Why is RFC1918 space in public DNS evil?

Fred Baker fred at cisco.com
Mon Sep 18 13:04:55 UTC 2006

> I know the common wisdom is that putting 192.168 addresses in a  
> public zonefile is right up there with kicking babies who have just  
> had their candy stolen, but I'm really struggling to come up with  
> anything more authoritative than "just because, now eat your  
> brussel sprouts".

I think the best answer to that is to turn it on its head.

As Joe points out, exposing interior information unnecessarily is a  
security risk - leaving a treasure map with "X marks the spot"  
invites pirates of all sorts. In this case, it is not only exposing  
interior information (the.host.you.want.to.attack.example.com)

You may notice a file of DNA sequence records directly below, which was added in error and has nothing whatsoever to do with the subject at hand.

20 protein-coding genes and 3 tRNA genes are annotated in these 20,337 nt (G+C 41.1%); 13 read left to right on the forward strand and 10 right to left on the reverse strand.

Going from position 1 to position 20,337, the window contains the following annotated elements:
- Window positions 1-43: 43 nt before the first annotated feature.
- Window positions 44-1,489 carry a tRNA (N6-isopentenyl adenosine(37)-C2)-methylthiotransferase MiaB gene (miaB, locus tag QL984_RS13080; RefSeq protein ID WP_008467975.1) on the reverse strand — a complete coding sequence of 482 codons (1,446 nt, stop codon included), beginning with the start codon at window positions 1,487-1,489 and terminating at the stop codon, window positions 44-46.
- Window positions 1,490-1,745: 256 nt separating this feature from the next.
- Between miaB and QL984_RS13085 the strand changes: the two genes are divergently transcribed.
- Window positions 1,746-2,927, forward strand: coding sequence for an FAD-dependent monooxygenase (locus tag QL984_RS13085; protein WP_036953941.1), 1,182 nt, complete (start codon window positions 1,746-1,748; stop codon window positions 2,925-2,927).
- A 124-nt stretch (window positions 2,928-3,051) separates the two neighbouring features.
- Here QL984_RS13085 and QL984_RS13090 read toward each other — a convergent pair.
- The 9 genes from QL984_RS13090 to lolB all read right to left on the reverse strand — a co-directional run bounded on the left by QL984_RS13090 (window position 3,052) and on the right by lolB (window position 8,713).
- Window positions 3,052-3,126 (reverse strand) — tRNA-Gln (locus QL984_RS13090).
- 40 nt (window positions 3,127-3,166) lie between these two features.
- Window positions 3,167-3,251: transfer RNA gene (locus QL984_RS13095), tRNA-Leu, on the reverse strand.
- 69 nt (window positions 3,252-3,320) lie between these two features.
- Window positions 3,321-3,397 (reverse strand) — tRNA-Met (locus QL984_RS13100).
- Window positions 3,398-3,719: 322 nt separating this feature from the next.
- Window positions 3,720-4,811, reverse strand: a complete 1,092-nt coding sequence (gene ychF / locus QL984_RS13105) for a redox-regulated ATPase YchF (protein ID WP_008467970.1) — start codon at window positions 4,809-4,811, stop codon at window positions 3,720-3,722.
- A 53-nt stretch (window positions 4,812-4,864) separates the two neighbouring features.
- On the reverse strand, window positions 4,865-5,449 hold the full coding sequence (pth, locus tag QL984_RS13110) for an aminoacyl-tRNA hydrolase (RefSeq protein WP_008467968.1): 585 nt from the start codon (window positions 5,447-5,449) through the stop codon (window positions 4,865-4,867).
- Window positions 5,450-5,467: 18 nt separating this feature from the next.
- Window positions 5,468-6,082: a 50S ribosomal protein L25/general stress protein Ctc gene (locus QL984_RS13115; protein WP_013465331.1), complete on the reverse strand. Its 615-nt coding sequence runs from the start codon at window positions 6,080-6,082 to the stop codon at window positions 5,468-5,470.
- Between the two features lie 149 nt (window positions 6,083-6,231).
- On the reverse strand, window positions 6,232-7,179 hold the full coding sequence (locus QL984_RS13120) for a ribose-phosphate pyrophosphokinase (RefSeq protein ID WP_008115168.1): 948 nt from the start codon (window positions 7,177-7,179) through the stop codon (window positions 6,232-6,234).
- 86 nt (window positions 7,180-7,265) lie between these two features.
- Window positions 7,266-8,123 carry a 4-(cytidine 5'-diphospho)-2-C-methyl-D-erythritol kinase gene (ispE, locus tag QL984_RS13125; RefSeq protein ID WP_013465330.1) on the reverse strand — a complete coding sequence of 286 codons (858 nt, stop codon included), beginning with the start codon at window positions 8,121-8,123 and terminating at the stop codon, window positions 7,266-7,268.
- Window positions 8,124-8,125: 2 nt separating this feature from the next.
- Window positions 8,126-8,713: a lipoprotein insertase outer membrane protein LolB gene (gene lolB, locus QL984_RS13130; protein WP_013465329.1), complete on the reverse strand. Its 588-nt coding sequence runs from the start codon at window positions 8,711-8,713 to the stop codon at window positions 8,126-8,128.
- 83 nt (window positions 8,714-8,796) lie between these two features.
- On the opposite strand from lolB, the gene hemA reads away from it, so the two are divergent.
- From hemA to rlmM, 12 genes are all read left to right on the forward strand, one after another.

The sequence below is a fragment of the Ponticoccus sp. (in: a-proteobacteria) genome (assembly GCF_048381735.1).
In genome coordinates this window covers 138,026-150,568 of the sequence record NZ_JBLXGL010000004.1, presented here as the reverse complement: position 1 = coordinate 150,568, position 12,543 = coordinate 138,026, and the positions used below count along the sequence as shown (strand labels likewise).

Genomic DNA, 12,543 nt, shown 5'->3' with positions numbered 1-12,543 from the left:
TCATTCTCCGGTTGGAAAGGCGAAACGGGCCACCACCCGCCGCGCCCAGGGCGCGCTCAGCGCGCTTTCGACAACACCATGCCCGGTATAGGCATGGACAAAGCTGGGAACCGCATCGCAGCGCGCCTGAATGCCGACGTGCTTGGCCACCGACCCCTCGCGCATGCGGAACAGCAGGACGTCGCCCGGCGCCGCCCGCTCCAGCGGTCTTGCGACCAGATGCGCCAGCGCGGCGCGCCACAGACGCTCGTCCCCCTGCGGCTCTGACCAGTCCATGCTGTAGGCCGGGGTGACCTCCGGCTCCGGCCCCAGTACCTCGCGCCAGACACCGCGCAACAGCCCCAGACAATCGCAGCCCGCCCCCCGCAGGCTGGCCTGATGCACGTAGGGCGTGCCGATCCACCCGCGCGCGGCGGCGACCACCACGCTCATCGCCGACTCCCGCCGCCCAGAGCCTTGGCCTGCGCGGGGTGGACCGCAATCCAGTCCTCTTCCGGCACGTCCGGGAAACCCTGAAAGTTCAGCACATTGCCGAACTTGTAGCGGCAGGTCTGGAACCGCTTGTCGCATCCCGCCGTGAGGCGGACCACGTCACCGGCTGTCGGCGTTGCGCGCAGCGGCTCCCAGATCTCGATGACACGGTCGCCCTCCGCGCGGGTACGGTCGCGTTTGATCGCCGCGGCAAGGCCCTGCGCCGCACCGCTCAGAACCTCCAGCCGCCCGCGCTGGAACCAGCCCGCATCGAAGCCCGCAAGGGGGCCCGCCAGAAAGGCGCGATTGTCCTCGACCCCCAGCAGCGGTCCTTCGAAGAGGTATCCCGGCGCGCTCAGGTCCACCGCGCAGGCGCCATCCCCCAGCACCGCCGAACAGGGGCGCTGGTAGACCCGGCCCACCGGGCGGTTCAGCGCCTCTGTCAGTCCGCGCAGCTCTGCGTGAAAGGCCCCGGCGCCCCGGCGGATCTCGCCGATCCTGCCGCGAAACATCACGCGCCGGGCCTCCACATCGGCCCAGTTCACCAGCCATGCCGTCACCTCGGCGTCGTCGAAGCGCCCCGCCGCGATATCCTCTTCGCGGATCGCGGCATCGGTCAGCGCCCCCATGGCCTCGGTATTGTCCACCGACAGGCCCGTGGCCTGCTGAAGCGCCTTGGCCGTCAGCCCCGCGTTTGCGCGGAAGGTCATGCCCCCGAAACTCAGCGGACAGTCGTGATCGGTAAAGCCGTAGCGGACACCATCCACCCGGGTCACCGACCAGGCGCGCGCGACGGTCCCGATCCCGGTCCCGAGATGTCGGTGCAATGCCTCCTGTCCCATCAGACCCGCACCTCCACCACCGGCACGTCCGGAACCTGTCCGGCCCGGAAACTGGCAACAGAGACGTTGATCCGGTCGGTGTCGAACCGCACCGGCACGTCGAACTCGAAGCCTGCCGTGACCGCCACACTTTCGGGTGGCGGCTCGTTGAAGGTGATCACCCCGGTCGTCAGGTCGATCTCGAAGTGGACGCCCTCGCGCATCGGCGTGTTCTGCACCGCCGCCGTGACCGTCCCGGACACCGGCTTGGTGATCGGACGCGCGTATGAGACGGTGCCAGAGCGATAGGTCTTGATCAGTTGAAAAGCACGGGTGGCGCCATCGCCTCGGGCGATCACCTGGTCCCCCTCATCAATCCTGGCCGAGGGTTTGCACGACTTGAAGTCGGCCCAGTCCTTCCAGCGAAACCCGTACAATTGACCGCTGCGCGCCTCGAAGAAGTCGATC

unnecessarily, but also in a way that doesn't actually help anyone  
else. The address of my telephone is But do a  
traceroute to that address (ar the address of my family computer,  
which is, and I about guarantee that you will come to a  
different computer, for the simple reason that you aren't in any of  
my private domains.

So putting those addresses in the public DNS actually *only* helps me  
if I am someone who is bombarding your prophylactic defenses with  
messages intended to reach your chewy innards. Anyone else has no  
actual use for the internal addresses.

I think the right question for your client is: "why exactly did you  
want to do that?"

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